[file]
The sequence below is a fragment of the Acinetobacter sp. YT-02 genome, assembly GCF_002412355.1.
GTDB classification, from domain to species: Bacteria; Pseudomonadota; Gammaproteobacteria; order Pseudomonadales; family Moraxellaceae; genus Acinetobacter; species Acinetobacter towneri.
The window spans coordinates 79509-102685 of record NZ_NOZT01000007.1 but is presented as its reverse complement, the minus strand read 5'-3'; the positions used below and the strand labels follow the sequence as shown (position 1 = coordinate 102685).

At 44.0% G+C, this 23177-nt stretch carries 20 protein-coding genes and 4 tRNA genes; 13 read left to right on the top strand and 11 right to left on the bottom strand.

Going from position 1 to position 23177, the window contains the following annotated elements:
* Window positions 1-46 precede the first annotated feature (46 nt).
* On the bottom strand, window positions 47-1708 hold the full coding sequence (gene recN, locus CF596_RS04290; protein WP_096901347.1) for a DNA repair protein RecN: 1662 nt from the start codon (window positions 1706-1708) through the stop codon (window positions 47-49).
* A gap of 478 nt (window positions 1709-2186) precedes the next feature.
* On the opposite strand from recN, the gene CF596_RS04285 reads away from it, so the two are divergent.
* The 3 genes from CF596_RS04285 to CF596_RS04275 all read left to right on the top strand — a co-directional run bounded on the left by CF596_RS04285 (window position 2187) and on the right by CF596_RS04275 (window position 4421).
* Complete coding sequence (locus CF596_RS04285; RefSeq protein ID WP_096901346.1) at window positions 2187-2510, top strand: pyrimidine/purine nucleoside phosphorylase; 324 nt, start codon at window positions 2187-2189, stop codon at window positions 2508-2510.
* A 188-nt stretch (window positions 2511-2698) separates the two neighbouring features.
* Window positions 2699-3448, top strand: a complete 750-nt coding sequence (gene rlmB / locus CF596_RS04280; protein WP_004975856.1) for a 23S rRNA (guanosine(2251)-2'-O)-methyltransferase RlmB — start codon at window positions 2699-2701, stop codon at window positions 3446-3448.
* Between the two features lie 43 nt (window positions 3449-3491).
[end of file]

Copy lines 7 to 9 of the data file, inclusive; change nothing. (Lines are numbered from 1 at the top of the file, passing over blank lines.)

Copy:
* On the bottom strand, window positions 47-1708 hold the full coding sequence (gene recN, locus CF596_RS04290; protein WP_096901347.1) for a DNA repair protein RecN: 1662 nt from the start codon (window positions 1706-1708) through the stop codon (window positions 47-49).
* A gap of 478 nt (window positions 1709-2186) precedes the next feature.
* On the opposite strand from recN, the gene CF596_RS04285 reads away from it, so the two are divergent.